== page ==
ABDALLA: Oh, yes, absolutely. I mean, I mean, I'm tired because it's -- I'm tired because it's 6:00 in the morning, but I'm not -- I'm not -- I'm not tired in spirit at all. I mean, I'm actually -- you probably wouldn't think this, and apologies to your viewer, but I'm actually lying down and I have -- I have some rolled up bean bags as a pillow and I don't know who I'm sleeping next to.

And that's just -- and that's just -- and that's just the way it's -- and that's just the way it's got to be. I just took the place of someone who eventually woke up and just said I can't sleep and got up and said if you want if you're going to sleep here, sleep here.

So that's -- so that's what I did. I mean, no, any stamina in this -- in this -- and this is extraordinary.

And that was exactly what I saw at the state television building, as well. Which -- which was actually a little bit scary. You know, because it's heavily fortified going over there. There's presidential guard in the inner perimeter --



ABDALLA: -- you know, they're threatening us.

COOPER: Khalid, we'll continue to follow you and continue to check in with you in the hours ahead. I appreciate you being with us. Stephen Hadley, as well, thank you.

Everyone else, stick around. We're going to be checking with you back throughout this hour. Again, we are live all the way through the midnight hour until 7:00 a.m. and then our coverage -- other's coverage will continue on CNN. Critical hours, critical moments happening right now.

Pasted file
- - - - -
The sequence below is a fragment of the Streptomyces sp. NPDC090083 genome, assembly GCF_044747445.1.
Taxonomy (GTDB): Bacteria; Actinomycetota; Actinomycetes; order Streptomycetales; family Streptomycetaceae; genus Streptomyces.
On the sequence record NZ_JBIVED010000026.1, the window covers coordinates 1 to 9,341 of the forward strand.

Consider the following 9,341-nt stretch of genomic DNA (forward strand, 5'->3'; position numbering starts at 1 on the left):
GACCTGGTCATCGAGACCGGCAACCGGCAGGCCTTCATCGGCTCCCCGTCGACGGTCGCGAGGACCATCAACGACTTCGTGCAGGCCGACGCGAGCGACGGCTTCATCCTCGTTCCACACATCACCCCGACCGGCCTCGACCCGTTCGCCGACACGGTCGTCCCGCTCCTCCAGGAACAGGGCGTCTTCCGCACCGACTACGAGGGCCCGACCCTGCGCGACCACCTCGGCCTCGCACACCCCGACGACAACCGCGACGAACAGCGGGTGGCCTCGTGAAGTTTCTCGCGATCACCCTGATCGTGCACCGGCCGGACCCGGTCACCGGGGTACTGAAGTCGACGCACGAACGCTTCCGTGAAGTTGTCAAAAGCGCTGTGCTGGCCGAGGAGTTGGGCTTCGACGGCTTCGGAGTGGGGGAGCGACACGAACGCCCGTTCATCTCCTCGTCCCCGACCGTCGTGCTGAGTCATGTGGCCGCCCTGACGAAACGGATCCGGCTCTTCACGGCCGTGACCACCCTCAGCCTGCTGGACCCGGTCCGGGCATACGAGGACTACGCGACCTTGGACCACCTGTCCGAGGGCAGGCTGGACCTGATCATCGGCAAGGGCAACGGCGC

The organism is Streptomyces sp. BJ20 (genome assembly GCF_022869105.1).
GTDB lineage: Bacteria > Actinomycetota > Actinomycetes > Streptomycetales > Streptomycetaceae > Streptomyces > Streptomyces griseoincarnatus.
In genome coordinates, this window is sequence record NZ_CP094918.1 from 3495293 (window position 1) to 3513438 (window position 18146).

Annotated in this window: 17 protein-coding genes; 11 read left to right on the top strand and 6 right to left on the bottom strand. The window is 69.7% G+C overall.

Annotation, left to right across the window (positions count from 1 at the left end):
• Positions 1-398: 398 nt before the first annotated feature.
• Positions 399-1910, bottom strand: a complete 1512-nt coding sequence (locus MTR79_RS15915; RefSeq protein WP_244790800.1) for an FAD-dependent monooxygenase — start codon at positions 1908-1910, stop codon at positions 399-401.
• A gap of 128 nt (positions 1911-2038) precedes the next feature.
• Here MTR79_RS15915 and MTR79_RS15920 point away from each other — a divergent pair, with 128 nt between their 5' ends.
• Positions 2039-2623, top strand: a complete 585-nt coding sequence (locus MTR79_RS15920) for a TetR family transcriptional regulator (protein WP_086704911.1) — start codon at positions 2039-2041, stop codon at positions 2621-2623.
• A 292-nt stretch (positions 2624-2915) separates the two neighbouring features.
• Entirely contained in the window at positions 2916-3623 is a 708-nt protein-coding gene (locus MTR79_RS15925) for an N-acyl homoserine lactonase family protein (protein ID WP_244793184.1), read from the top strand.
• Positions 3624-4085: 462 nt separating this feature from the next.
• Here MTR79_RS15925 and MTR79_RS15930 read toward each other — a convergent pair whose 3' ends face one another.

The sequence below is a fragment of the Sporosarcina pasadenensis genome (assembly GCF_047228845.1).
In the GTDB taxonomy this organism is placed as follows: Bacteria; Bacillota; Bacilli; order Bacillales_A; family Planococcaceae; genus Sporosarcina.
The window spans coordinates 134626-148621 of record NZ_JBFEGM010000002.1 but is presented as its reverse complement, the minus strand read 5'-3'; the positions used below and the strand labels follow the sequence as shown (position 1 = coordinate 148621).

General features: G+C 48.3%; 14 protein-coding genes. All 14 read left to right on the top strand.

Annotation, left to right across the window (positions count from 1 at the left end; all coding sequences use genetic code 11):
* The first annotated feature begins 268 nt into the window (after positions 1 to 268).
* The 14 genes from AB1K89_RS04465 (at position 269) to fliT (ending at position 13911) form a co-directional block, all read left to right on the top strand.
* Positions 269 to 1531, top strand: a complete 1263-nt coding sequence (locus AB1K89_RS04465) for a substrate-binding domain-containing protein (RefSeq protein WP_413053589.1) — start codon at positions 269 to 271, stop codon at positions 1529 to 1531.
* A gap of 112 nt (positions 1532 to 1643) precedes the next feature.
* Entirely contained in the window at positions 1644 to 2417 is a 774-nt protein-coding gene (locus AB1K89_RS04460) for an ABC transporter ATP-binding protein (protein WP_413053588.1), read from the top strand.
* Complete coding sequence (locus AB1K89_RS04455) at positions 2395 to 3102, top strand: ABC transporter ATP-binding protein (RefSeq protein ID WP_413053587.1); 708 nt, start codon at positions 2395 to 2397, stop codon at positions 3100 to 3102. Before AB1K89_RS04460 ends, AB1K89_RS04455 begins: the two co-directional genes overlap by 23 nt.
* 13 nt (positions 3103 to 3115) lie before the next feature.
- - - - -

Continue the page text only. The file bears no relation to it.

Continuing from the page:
Up next, a closer look at the White House reaction to what went on today and what's yet to come in Egypt.



WAEL GHONIM, EGYPTIAN ACTIVIST: I'm telling you, I am ready to die. I have a lot to lose in this life. Kidnap me. Kidnap all my colleagues. Put us in jail. Kill us. Do whatever you want to do. We are getting back our country.


COOPER: We've heard from so many protestors just in the last 24 hours. They are ready to die, ready to die. After 30 years, they've had enough.

We talk about in this country words like freedom and liberty. We toss them around in conversation lightly because we've always experienced them. These are new words being shouted by people in Egypt. People who've never really felt or even been able to live those words.

Joining us again from Washington, Professor Dr. Fouad Ajami, a senior fellow at the Hoover Institution and also at Johns Hopkins School of Advanced International Studies; at the State Department, our foreign affairs correspondent, Jill Dougherty; John King in Washington is with us; also Ivan Watson in Cairo.

Professor Ajami, hearing Khalid who is sleeping this night in the Square, you know, you hear he's tired; it's obviously early in the morning. But -- but there is a strength there that has -- is truly just an extraordinary. And -- and when, I mean, we have witnessed so much with these protestors over the last more than two weeks now. They literally feel and rightly so that they are fighting for their lives.

AJAMI: It's a remarkable story of human endurance and human ability. Remember, the Egyptians have always thought of themselves as a -- as a submissive people. Other observers who came to Egypt, travelers from the dawn of history, Greeks, Arabs, British, et cetera, described the Egyptians as a servile people who accept authority.

Well, the Egyptians are giving us real lessons in moral courage and in physical courage in the face of a terrible man. And the most amazing thing, the most stunning thing about this man at the helm, is he's entered into a test of wills with his own country. He is determined to break them. And when you compare him with other people, when you compare him even with King Farouk, who has overthrown in '52 or the Shah of Iran, who was overthrown in '79, even with Zine el-Abidine Ben Ali of Tunisia these people left. He doesn't want to leave and he in my opinion is really inviting a kind of a blood bath and a -- and a confrontation based on violence.